Lathiena Manning, Ph.D.


Biological Sciences 2015

Area of Doctoral Study: Biological Sciences
Undergraduate Institute: Bowie State University

Research Mentor: Michelle Starz-Gaiano, Ph.D.

Current Position: Postdoctoral Fellow, SPIRE IRACDA Program, UNC Chapel Hill

Description of Research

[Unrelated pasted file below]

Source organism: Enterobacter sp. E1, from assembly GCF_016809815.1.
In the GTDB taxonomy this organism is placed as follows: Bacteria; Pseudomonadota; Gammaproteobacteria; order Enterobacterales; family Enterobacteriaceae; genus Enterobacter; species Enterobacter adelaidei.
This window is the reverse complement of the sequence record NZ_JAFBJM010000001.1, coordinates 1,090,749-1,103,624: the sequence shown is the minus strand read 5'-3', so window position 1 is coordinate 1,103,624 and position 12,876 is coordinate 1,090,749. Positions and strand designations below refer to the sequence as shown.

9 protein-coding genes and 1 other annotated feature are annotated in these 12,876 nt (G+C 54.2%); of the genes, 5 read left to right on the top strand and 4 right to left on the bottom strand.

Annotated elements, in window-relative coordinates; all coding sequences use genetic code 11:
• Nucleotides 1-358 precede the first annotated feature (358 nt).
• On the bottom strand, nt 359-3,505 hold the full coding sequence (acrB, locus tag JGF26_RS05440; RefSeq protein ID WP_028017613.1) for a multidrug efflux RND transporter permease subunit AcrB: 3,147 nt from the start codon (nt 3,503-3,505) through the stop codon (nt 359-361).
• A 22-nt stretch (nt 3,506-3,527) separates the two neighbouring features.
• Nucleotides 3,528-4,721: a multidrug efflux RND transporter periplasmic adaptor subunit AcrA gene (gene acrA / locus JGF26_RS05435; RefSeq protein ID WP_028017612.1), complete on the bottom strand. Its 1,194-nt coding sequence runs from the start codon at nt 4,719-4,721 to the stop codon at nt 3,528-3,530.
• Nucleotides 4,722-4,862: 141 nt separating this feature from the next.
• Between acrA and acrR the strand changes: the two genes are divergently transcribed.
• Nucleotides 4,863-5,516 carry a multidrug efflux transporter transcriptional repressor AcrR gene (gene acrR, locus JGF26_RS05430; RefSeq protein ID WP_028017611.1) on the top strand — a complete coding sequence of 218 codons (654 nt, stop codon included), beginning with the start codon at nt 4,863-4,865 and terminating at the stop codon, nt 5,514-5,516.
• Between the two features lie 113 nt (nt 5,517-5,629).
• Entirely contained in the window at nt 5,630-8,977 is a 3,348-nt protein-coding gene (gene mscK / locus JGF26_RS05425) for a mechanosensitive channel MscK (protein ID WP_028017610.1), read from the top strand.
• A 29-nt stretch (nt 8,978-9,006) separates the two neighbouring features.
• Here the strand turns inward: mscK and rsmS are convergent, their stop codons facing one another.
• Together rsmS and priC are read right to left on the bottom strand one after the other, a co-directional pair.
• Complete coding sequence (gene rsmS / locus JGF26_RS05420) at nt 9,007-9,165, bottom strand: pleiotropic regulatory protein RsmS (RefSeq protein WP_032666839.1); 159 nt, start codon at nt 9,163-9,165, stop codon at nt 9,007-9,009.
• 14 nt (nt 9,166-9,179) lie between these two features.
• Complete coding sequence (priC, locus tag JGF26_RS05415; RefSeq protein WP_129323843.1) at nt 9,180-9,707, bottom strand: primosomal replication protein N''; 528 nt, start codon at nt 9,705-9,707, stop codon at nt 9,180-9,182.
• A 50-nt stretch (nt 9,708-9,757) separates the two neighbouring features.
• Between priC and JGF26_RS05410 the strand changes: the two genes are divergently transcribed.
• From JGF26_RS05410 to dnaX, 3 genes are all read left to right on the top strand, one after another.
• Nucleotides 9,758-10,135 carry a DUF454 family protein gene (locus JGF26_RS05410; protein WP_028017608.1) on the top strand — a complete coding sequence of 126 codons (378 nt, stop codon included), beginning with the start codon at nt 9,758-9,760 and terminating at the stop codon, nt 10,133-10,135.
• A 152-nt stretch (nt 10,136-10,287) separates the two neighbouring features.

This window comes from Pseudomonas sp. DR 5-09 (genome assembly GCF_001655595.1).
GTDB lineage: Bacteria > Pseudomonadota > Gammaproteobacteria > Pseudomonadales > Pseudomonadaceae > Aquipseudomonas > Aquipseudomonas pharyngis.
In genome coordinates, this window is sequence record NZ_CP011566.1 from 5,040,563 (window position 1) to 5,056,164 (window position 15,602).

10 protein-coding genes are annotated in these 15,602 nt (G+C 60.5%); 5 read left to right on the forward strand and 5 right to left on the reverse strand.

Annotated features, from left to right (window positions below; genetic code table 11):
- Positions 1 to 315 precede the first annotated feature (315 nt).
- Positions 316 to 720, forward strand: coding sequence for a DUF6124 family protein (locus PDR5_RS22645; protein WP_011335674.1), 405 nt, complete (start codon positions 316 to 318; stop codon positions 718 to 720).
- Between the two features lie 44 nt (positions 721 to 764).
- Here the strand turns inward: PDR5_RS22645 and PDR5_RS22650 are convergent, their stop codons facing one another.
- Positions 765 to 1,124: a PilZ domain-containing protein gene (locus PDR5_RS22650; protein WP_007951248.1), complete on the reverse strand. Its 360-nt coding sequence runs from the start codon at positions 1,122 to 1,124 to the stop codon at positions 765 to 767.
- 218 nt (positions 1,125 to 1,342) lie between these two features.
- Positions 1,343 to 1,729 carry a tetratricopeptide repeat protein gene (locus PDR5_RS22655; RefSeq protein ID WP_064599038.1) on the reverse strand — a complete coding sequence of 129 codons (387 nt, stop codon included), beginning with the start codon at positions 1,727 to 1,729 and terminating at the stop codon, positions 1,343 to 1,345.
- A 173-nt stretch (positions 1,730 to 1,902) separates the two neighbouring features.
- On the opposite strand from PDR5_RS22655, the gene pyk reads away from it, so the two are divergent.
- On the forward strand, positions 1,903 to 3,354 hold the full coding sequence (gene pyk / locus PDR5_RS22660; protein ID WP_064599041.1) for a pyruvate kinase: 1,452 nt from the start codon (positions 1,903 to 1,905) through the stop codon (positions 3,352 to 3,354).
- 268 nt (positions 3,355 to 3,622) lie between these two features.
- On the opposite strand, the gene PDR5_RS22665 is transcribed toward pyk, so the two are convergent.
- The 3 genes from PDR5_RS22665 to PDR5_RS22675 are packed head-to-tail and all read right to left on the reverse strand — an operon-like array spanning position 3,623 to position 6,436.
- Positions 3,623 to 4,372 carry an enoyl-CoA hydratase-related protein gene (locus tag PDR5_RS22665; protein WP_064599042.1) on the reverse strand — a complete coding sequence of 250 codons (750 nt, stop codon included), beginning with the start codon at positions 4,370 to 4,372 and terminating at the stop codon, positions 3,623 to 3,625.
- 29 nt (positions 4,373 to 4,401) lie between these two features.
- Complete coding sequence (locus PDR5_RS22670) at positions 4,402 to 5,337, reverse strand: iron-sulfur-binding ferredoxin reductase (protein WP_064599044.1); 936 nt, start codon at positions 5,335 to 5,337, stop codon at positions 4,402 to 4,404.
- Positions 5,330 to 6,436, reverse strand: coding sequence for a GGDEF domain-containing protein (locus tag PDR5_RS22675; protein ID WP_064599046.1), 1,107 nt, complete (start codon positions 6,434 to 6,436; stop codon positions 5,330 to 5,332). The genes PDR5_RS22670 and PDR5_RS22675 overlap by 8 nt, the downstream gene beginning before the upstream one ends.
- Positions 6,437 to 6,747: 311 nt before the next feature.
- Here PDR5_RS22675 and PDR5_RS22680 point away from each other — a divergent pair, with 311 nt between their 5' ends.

My research specifically aims at understanding how is it that, in a tissue comprised of cells that are seemingly the same, a small population is able to receive and respond to a external signals that specifies them as different.  Gaining insight into this idea is important for understanding processes that require precise regulation of cell fate such as the development of an animal from an egg.  We are employing the Drosophila melanogaster oocyte development to study cell specification amongst a small population of specialized cells referred to as border cells. Border cells differentiate and detach from the anterior epithelium and migrate posteriorly toward the oocyte while remaining in a cluster. Border cells display the characteristics of collective cell migration as they move.  The JAK/STAT signaling pathway is essential in the expression of specific genes needed for coordinating border cell migration.  We have found that border cell specification and migration can be genetically separated and that specification depends on proper spatial expression of JAK/STAT signaling. We are using a combination of genetic, immunohistological, and live-imaging approaches to define border cell arrangement prior to their detachment from the anterior epithelium.   Conventional views indicate that STAT activity occurs in a gradient across the anterior epithelium.  The cells closest to the polar cells have the highest STAT activity and therefore migrate. An atypical view revealed unexpected differences in STAT activity among the follicle cells in contact with the polar cells in the anterior epithelium.  These improved characterizations of migratory cell specification prior to epithelial detachment will lead to an enhanced general understanding of cell migration.